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Food For Thought: Love At First Bite
The particular intimacy of cooking together
Dear Readers: I consider you all my friends so I want to let you in on a secret. I have someone new to cook for.
Romance, especially one based on friendship and shared interests, is indeed a beautiful thing. One of our shared interests is food and cooking, and lately my special someone and I have spent some evenings cooking for and with each other.
It has got me thinking about the particularly intimate act of cooking together.
Food has brought people together since the beginning of time. Hospitality for both kin and the stranger is a value noted in the oldest texts of humanity. Women have, since time immemorial, built families, clans, and cultures around cooking fires. A communally-prepared meal is one of the most important ways we celebrate and would be instantly recognizable to anyone transported from the past.
But add a little romantic chemistry to the mix and you’ve got one of the hottest things you can do with your pants on. What is it that makes cooking together so sexy?
Cooking together creates a shared goal. The simple negotiation of what and where to eat is remarkably complex. What to make, how to make it, and who is going to buy and do what requires a discussion of some intricacy. It’s hard enough to plan and make dinner on your own some days, but add a partner that you’re trying to impress? Now it gets tricky. Spicy or not spicy? Does it have enough salt? Concurrence on taste builds familiarity and agreement, the kind that that doesn’t come when you’re each picking your own dish from the takeout menu.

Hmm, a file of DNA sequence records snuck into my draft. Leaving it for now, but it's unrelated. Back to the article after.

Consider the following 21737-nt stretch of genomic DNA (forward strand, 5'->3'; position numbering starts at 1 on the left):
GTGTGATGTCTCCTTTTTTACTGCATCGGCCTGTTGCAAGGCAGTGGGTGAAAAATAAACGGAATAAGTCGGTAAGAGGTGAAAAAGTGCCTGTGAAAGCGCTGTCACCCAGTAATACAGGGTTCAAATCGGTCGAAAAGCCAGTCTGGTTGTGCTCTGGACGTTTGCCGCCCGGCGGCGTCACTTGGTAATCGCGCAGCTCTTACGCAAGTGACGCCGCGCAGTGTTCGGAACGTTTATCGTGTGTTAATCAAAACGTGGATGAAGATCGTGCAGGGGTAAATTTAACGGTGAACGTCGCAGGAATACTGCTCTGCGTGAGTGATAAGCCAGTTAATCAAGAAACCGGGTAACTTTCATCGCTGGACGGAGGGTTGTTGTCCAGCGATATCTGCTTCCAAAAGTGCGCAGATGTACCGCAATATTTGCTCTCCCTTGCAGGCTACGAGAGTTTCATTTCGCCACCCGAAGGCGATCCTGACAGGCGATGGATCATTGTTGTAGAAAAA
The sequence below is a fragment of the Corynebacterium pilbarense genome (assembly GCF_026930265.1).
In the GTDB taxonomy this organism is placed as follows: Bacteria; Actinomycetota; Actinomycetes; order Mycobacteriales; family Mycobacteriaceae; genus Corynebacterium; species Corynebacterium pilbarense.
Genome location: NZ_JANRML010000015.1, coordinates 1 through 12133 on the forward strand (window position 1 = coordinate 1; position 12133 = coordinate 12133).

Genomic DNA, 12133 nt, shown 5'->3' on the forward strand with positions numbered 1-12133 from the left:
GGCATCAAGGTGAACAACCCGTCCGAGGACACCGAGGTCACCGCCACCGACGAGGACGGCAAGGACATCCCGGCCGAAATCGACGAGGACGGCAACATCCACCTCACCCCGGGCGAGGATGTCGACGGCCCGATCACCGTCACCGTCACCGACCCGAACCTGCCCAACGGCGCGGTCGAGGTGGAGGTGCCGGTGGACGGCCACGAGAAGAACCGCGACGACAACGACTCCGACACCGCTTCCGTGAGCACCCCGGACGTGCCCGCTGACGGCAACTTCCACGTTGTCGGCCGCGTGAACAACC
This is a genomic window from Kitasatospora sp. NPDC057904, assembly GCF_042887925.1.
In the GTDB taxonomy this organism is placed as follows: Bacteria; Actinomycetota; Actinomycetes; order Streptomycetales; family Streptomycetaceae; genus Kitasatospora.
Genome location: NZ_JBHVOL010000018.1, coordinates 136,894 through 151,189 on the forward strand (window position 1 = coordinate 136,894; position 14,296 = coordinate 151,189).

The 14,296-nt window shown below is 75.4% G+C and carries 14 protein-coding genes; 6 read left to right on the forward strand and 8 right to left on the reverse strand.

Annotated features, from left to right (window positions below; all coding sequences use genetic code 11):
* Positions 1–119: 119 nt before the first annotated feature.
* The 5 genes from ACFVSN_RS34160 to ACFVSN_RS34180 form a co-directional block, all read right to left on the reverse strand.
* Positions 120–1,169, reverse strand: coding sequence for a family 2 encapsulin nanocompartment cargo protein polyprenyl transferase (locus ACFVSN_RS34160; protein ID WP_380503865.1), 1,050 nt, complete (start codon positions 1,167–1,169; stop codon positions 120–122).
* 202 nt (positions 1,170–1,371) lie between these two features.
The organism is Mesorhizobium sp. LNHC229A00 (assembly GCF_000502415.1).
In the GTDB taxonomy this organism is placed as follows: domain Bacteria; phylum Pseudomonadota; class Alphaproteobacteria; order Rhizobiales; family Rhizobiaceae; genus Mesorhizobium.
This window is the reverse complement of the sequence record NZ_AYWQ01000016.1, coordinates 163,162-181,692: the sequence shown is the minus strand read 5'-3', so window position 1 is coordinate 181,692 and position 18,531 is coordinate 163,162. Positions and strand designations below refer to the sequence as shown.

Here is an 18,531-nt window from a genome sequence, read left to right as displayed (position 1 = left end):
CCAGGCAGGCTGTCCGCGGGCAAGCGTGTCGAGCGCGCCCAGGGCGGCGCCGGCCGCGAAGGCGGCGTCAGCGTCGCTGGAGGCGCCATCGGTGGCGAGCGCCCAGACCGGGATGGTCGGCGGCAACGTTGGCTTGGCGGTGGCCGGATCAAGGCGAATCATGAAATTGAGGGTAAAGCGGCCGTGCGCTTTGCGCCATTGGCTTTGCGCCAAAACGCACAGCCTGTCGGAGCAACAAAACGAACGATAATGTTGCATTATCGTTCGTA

Working together is flirtation. There’s a reason that people get hot for teacher and their personal trainers at the gym. Mirroring is a classic and often unconscious way to express our affection for someone. You do, I do, over and over again. It’s even more flirtatious when you’re teaching someone a recipe or technique - confidence and expertise are sexy as hell! The mindfulness of cooking requires us to be fully present in the moment, just as wooing a partner does. You need to listen to each other, and respond to each other, even if it’s just to keep the onions from burning.
Eating is bonding. So many classic stories unfold over the dinner table or beside a campfire. Eating alone is alienating, but when eating together the boring, quotidian, and banal can eventually unfold into the meaningful, thoughtful, and occasionally profound. If you pause to talk while the chicken is roasting or linger a while over dessert you’ll definitely get beyond “How was your day?”. When we aren’t hurried and we feel safe the constraints of the outside world slip away we talk more honestly by nature. Eating together is even said to lessen our perceptions of inequality - including economics and gender.
Cooking is sensual. Cooking and eating engage all the senses - sight, sound, touch, smell, and taste - in a way that few other activities do. So much sensual input is a powerful trigger of nostalgia and memories - perfect things to share when you’re getting to know someone better. There are stories behind your favourite recipes and those stories reveal a great deal about you. The way someone reacts to the sensual messiness of cooking - touching raw meat, getting sticky fingers, or being squeamish about a licked spoon - can tell you a lot about your compatibility. And speaking of compatibility, you know what other activity uses all the senses too? Well… you know… maybe wait until after dinner.
Contrary to what our culture would have us believe, romance isn’t vacations or fancy evenings out. Romance is the banter over breakfast, washing and drying the dishes together, and solving the perennial question of “what’s for dinner?” because that’s how we spend most of our time together. If two people can find compatibility, companionship, and joy in cooking together they already have one of the building blocks of something much more than a passing crush. Love at first bite? I’m not sure yet, but it’s sure fun finding out.